The Federal Reserve has raised interest rates twice in 2018, not only increasing the amount that consumers have to pay on credit cards and loans, but also making them less likely to be able to afford large purchases. The Fed’s current target range for the federal funds rate is 2.25 percent to 2.5 percent.
“The effect of raising interest rates is to make borrowing more expensive,” said Mark Zandi, chief economist at Moody’s analytics. “And that makes it more difficult for people to buy houses, cars and boats.”
The Federal Reserve raised interest rates by a quarter-point, a move that has been widely expected. The Fed’s decision to raise rates means that borrowing money will cost more. The central bank also said it would raise its benchmark short-term rate to 1.25% from 1%. The Fed’s rate increase is the second in three months, following a similar move in December, when it hiked its benchmark rate for the first time since 2006.
The Fed is watching closely for signs of inflation as it tries to bring down unemployment — currently at 4.1% — without spurring faster price increases or financial instability. The Fed has raised rates twice this year and signalled its intention to do so again before year’s end if necessary.
The Fed’s Open Market Committee said on Wednesday it will raise short-term interest rates by 25 basis points to a range of 1.75% to 2%. This is a huge boost in interest rates, and one that should have a big impact on the stock market. The Dow Jones Industrial Average DJIA, -0.27% rose about 200 points after the Fed announced its decision. It was up nearly 400 points at one point after the news, and then continued its rise into record territory later in the day.
A key question for economists is whether people will continue to spend more as a result of higher prices for goods and services. Another concern: If consumers are unable to pay off their debts, they could face credit card companies with an array of collection tactics — from charging off accounts early to using aggressive measures such as garnishing wages or seizing tax refunds. Inflation is low, so the Fed is raising rates to keep prices from rising too fast. But that has the effect of making it more expensive to borrow money. And higher interest rates mean higher payments on credit cards and other loans.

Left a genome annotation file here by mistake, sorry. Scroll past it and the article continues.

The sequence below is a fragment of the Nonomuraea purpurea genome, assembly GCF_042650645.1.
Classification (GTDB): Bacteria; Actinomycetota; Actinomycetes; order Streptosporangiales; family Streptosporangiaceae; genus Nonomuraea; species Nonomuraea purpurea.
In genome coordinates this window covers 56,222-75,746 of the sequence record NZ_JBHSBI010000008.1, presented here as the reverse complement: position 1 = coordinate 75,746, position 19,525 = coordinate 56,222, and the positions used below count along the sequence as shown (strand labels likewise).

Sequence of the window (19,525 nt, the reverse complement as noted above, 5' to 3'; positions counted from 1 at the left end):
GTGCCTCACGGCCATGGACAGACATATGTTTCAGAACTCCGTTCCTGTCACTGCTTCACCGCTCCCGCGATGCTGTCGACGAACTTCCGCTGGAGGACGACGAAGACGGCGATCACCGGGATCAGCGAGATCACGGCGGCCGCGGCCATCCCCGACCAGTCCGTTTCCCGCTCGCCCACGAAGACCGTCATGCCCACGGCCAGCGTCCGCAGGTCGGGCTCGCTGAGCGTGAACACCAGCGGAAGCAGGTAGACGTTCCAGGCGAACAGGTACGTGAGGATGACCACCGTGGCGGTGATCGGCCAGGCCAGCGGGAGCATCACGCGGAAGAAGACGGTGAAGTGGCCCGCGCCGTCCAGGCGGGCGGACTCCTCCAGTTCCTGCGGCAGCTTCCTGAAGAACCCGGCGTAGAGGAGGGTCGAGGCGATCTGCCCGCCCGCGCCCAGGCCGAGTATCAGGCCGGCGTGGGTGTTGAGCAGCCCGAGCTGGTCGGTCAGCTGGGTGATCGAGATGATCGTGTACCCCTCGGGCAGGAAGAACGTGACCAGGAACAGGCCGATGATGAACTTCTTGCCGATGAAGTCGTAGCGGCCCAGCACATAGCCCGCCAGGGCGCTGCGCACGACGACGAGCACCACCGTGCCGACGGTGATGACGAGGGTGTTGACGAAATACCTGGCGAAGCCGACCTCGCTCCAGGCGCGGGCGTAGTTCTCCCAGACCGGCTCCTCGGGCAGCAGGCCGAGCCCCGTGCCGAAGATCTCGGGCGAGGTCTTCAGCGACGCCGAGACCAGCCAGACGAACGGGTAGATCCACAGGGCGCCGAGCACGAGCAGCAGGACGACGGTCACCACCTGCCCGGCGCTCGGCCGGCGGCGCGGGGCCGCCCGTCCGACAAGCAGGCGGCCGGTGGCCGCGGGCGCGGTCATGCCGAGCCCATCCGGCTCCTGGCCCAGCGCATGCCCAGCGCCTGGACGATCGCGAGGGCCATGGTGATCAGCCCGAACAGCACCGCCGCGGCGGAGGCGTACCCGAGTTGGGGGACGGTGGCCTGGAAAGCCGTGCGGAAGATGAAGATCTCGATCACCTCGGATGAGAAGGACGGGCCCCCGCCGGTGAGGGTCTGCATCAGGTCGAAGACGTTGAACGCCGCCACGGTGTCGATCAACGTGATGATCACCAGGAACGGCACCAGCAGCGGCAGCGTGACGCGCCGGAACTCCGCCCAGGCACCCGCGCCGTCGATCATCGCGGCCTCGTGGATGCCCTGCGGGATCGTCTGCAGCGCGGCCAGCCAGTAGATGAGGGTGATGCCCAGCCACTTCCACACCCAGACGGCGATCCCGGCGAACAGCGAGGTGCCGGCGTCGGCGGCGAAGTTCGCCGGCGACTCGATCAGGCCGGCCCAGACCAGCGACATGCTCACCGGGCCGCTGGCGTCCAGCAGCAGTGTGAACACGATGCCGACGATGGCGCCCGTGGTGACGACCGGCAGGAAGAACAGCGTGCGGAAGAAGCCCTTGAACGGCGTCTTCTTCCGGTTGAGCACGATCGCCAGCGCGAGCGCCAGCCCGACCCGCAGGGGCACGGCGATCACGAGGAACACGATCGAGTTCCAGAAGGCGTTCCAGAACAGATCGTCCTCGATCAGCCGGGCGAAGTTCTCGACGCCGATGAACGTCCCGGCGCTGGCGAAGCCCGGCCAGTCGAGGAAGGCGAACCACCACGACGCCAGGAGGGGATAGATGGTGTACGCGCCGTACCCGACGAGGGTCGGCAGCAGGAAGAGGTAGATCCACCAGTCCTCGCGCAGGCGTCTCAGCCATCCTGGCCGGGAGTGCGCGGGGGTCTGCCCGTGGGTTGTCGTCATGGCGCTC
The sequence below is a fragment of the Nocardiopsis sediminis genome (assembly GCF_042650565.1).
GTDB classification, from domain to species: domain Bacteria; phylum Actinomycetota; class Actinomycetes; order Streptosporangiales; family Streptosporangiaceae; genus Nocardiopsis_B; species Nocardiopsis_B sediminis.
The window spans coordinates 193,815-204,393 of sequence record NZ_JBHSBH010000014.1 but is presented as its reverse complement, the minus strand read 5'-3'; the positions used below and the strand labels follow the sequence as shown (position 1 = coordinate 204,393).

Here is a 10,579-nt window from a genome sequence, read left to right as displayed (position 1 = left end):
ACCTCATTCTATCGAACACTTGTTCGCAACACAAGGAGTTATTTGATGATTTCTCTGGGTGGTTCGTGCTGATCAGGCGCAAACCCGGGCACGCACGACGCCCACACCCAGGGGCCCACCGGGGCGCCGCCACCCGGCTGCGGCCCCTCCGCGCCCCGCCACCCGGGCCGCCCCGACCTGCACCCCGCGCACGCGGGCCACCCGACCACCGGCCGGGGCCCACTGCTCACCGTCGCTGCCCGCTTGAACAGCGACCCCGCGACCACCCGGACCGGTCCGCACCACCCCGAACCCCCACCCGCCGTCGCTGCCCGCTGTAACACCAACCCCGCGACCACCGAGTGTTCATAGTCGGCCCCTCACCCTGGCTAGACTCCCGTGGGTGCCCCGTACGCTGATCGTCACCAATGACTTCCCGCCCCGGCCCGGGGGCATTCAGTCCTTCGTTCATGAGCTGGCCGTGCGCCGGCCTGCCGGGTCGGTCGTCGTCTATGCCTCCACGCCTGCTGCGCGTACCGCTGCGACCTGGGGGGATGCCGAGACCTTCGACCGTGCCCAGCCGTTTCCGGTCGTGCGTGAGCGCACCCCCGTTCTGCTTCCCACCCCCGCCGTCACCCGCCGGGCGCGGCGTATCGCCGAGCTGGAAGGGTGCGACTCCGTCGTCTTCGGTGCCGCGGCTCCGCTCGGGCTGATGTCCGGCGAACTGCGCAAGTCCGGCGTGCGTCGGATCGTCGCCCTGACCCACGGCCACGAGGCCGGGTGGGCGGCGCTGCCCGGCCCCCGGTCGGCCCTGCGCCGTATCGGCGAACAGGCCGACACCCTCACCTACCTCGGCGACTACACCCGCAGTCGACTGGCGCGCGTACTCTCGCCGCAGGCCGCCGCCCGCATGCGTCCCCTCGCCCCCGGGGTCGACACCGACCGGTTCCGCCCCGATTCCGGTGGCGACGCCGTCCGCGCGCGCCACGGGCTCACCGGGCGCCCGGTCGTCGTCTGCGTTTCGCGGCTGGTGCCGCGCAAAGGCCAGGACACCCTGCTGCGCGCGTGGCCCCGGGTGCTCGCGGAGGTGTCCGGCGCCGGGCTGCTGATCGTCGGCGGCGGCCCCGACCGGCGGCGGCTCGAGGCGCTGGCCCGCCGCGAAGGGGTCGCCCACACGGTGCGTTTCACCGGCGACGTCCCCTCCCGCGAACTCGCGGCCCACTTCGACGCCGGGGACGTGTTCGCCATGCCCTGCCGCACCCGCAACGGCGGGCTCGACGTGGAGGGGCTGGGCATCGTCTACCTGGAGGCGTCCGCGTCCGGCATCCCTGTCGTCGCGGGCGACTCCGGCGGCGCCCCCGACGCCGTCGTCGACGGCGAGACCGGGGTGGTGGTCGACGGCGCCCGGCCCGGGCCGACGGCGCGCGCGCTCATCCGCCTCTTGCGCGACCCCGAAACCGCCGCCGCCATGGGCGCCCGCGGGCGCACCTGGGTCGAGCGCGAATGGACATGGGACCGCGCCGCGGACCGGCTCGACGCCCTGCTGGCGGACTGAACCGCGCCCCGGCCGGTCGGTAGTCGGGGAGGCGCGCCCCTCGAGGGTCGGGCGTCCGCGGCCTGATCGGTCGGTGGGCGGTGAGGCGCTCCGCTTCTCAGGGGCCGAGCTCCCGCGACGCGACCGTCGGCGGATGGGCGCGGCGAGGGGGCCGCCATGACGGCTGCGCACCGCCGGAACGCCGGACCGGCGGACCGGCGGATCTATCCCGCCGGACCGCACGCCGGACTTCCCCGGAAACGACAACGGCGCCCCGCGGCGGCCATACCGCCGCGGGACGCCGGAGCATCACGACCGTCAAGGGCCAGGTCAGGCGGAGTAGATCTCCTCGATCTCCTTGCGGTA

The Fed's decision on whether and how much to raise rates will depend on its economic forecasts, which are based on a wide range of data from surveys, trade balances and inflation. The Fed has raised its benchmark rate three times since last December, after holding it near zero for seven years. It expects to raise rates again in June and September; if it does so as planned, mortgage rates would jump by 0.25 percentage points each time.
First, it’s harder to get approved for a credit card than it used to be. The average interest rate on a personal loan has risen from 6 percent in January 2000 to 14 percent today.
But you may have even more trouble getting approved for an auto loan or a mortgage — because banks also charge higher rates on those loans these days. That's because banks have been reducing their lending standards in recent years as they compete with each other for deposits and make sure they can afford the risk of lending money. Getting loans now from banks or anywhere is just handling a lot of pressure with you! No doubt increased interest rates and debts are surely going to ditch a middle man life. Let’s hope for some deflation.
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